Very few people are drawn to God by intimidation. Instead, the Lord urges us to come to Him by revealing the kindness of His mercy. It’s a tremendous motivation.
Once we comprehend the depth of our imperfections, and the futility of our own efforts to remove them, we are in a position to respond to God’s kindness.
In this post, you’ll read how Jesus revealed this simple truth one day in Jerusalem with an act of mercy at the Pools of Bethesda.
Just inside Stephen’s Gate in Jerusalem lie several sites Christian visitors seldom miss.
- The Antonia Fortress served as the bunkhouse for Romans troops, and its steps leading up down onto the Temple Mount allowed the Romans to quickly quell any riots. The Apostle Paul gave a speech on the steps after one such riot (Acts 21:37-22:34).
- The other sites nearby—Via Dolorosa, the Ecce Homo arch, and the Monastery of the Flagellation—find their connection to Jesus by way of later traditions—not by history.
But enter the unassuming doorway on the north side of the street, just beyond Stephen’s Gate, and history merges with Scripture.
The Pools of Bethesda
A picturesque courtyard with flowers and foliage leads to deep pits with ancient, stone walls. These are the Pools of Bethesda.
- Even before the time of Jesus, this location may represent a shallow valley dammed to retain rainwater and referred to as “the upper pool” in the 8th-century BC (2 Kings 18:17; Isaiah 7:3).
- In the first century, the site had two adjacent pools with a surrounding colonnade on all four sides and one down the middle. The Book of John refers to “a pool, which is called in Hebrew Bethesda, having five porticoes” (John 5:2).
- The Bible reveals that Jesus had mercy on one of the many invalids who lay by the pools—and healed him (John 5:9).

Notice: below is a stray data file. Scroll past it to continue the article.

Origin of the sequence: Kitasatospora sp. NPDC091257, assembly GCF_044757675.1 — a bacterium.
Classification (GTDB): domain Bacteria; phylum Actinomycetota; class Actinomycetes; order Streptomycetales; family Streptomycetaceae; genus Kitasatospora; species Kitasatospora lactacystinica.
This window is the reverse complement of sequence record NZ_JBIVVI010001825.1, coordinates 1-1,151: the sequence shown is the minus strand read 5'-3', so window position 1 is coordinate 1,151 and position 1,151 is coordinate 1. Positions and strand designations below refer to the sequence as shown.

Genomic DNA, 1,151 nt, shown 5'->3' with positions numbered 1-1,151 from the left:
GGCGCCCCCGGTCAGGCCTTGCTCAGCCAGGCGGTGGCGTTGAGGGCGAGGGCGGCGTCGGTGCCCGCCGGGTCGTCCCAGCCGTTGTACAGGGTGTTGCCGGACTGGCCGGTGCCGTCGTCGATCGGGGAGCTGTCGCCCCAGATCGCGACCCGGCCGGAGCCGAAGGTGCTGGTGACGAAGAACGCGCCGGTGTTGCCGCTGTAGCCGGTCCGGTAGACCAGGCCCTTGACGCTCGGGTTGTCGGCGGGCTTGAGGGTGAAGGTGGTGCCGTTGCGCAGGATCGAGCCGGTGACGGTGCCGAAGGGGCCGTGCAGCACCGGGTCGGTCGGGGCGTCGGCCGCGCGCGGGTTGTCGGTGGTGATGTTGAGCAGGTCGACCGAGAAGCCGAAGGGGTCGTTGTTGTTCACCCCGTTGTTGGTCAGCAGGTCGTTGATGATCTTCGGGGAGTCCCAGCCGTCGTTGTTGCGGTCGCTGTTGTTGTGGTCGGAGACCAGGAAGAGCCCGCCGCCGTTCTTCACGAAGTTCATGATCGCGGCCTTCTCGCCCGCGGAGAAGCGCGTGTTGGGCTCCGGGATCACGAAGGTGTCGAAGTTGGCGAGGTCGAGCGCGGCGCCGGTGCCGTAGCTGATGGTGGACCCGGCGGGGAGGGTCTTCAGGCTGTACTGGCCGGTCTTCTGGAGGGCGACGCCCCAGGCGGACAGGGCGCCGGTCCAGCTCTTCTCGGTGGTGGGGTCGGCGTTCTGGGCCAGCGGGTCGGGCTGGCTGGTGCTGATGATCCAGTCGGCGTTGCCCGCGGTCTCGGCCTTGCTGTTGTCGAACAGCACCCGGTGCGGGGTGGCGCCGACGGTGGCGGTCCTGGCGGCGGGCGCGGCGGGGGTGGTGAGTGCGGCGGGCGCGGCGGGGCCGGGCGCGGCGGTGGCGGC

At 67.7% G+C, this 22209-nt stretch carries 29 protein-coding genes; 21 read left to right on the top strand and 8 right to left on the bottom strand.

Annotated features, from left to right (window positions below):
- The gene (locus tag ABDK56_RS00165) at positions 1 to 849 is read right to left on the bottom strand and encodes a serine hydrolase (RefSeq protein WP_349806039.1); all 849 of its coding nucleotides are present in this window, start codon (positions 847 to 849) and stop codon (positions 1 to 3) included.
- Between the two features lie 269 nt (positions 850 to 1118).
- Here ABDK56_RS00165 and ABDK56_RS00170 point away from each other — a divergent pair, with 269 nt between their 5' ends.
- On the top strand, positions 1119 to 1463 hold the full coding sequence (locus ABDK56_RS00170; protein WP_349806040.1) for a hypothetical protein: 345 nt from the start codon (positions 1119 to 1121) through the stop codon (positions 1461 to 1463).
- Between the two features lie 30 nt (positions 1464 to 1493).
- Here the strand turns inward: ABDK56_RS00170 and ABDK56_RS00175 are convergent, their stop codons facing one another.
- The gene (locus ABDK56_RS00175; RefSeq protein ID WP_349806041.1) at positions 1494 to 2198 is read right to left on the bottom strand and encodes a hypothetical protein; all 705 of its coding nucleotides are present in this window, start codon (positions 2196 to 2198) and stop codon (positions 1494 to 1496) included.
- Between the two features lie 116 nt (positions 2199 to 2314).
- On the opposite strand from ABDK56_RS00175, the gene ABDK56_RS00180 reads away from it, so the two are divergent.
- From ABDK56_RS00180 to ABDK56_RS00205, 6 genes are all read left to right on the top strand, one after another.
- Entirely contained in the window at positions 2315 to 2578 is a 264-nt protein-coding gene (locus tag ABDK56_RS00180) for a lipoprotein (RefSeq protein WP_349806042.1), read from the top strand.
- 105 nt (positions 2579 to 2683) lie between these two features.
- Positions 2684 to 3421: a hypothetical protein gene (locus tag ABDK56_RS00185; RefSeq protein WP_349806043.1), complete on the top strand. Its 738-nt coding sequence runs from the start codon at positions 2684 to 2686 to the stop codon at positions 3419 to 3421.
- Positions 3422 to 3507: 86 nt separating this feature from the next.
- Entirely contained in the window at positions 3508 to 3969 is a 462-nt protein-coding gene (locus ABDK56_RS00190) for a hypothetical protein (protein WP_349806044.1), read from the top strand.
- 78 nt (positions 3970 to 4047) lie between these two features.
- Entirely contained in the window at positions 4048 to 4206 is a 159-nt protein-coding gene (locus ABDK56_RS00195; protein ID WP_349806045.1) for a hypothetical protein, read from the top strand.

- Under the Emperor Hadrian in the second century, Jerusalem became the pagan Aelia Capitolina, and the site of the Pools of Bethesda expanded to include a pagan temple with offerings to the Greek god, Asclepius.
Saint Anne’s Church
The Byzantines in the fifth century constructed a church to commemorate Jesus’ miracle at the pools.
- When the Crusaders rolled in to Jerusalem many centuries later, a church still stood on the site—though how it escaped Fatimid sultan Hakim’s demolition in 1009 remains a mystery.
- The church that stands today, Saint Anne’s Church, is one of the most beautiful in Jerusalem and reveals Crusader Jerusalem’s finest architecture. Built in 1138, the Romanesque church allegedly enshrines the home place of the Virgin Mary’s parents, Joachim and Anne. The Crusaders also built a chapel by the pools. Its crumbling ruins still stand.
- In 1192, after the Muslims overtook Jerusalem, Saladin used Saint Anne’s Church as a theological school, placing an inscription above the door that still remains to this day.
- Over the centuries, the church eventually fell into significant disrepair. Only after the French received it as a gift from the Turks in 1856 did it get restored to the lovely sanctuary we see today.
Most well known for its amazing acoustics, Saint Anne’s Church enjoys the voices of thousands of Christian tourists each year singing praises to God.
Hope from the Pools of Bethesda
Modern versions of the Bible indicate that John 5:3b-4 are missing from the earliest and best manuscripts. Likely John didn’t write these verses, but someone inserted them after AD 400 to explain the superstition the sick man mentioned in John 5:7.
- A mystical notion existed that an angel of God would stir the waters at the Pools of Bethesda, and the first person to enter would get healed.
- Not only do the early manuscripts offer no support for these insertions, but good theology also contradicts this cruel, works-based arrangement.
When Jesus asked sick man, “Do you want to be healed?” his answer revealed that he believed that healing depended on his ability to outrun the others to the Pools of Bethesda.
- He clearly believed the superstition, and thus, he saw his prospect for healing as hopeless.
- Jesus’ healing of this man revealed that God’s kindness is available not simply to the swift—but to everyone.
When the Lord later searched for him and “found him in the temple” (John 5:14), Jesus’ words show that the physical healing represented an act of God’s kindness intended as an incentive for the healed man to repent of his sins.
Think about how God’s kindness has proven abundant in your own life. Indeed, God’s kindness toward us is a huge motivation to urge us to repent and to obey Him.
Do you think lightly of the riches of His kindness and tolerance and patience, not knowing that the kindness of God leads you to repentance? —Romans 2:4
Tell me what you think: How has God’s kindness toward you urged you to change? To leave a comment, just click here.